“A Manual for Cleaning Women” by Lucia Berlin

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American Lucia Berlin was born in 1936 in the family of a mining engineer and died on her sixty-eighth birthday, clutching one of her favorite books. She lived in California, Colorado, Chile and Alaska, was beautiful, alcoholic and a hunchback, taught Spanish at school, cleaned other people’s houses, worked as an emergency room nurse, call center operator, huddled in a trailer, got married three times, and gave birth to four sons. In addition, Lucia Berlin wrote stories – only seventy-six pieces, which were published from time to time, but never brought fame or money to their creator. However, in 2015, the prose of Lucia Berlin was destined to repeat the fate of “Stoner” by John Williams: compiled by popular prose writer and critic Steven Emerson, “A Manual for Cleaning Women” compilation, which included about half of all the writer’s texts, became the best-selling The New York Times of the most talked about books in the world.

The fact that during the life of Lucia Berlin, in the sixties, seventies and eighties, her stories were not in demand, perhaps, it does not come as a surprise. Life, masterfully, with almost painful precision cast in them, is capable of enchanting only from a certain distance – that is, not before it irrevocably ends. Similarly, today’s enthusiasm is not surprising, because the only metaphor that comes to mind when trying to describe the prose of Lucia Berlin is a brilliant gleam at once with a multitude of small faces.

In general, faceted fragmentation, strange, unlikely facet of the author’s view, at the same time maintaining the autonomy of each story and at the same time providing the entire collection of semantic unity – almost the main characteristic of “A Manual for Cleaning Women”. Together, the texts of Lucia Berlin tell the same story – the story of the life of the writer herself – but each of them reflects some one of the possibilities for the development of events, which is not always realized in life. From the combination of this kinetic and potential energy, from the addition of what has come true to the unfulfilled, an incredible stereoscopic volume of Lucia Berlin prose is born, which, if anything, can be compared, then with the stories of Raymond Carver or Alice Munro.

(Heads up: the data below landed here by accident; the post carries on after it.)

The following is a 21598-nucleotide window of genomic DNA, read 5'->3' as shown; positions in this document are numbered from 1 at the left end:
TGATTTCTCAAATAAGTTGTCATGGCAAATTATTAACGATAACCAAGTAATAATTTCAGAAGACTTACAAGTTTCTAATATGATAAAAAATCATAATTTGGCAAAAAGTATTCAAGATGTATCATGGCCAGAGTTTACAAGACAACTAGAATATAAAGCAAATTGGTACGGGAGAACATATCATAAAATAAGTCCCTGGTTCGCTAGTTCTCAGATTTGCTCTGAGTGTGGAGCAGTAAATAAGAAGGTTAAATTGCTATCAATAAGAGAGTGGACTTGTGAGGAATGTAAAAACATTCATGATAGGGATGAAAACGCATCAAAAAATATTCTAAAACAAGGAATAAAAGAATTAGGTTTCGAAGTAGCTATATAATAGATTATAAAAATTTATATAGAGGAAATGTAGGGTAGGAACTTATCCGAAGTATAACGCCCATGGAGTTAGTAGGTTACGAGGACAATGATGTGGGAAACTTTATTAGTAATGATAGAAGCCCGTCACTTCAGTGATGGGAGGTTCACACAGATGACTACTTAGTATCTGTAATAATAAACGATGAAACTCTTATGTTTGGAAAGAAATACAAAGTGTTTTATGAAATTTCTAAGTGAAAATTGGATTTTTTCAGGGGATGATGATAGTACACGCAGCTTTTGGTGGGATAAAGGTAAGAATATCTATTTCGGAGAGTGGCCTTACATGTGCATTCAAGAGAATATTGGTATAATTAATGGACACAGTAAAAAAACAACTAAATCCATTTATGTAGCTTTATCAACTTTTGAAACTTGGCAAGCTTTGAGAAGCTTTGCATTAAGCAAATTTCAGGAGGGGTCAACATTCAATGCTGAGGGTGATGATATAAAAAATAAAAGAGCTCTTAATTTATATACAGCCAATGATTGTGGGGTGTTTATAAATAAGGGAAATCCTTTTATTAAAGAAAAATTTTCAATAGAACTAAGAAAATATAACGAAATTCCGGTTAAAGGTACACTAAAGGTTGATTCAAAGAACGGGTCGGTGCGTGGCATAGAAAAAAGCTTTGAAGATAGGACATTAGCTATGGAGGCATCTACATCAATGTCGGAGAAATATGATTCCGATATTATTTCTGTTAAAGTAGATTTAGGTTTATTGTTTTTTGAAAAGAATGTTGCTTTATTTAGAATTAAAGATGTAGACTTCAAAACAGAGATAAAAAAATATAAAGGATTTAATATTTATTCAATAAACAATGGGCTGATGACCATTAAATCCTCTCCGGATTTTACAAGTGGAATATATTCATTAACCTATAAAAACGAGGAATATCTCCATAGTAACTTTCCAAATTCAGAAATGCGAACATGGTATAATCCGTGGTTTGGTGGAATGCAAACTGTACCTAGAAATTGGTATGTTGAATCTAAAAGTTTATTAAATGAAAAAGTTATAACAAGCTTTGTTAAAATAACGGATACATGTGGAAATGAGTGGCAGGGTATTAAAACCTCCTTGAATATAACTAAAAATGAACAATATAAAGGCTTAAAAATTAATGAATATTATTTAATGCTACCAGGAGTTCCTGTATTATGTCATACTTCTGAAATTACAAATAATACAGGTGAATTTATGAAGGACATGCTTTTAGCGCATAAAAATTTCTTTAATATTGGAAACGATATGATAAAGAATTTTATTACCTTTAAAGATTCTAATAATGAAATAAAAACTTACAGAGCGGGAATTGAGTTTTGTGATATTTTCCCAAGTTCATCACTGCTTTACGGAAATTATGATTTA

A hunchback girl from a Protestant family goes to a Catholic school somewhere in the dusty American South. The same girl – or another one, but very similar to her – helps her half-insane grandfather-dentist to pull out all his teeth for himself. A woman is caring for her father who has fallen into dementia, who sees a little girl’s daughter and relives their joint wanderings around the world. The same – or another – woman puts the coin in the self-service laundry, and now she has nothing to buy laundry detergent. She, who recently lost her husband and thoroughly masks the woe of gossip, rides the bus and gives advice to the housekeepers, like herself. The young mother of four sons — perhaps the same housemaid or her twin — for the first time falls into the drug bed with a fit of delirium tremens. A raised girl teaches Spanish at a convent school. Here she is, only a few years earlier or later – she is thinking of having an abortion, because she has a little son in her arms, and her husband, a budding sculptor, abandoned her. However, she, in another branch of the same story, is a childless widow-teacher who is going to heal spiritual wounds on the Mexican coast.

Dust, boredom, trashy whiskey, monotonously spinning drums in the laundry, unreliable men, exhausting work, sons without names and persons, dreary anticipation, humiliating poverty, rare flashes of joy … Stories Lucia Berlin is just rubbish and everyday husk, without meaning and morals, which are collected in some wondrous way right in front of the reader’s eyes and transformed into the highest standard of art. An extraordinary spectacle and a rare one hundred percent masterpiece on the modern book landscape.


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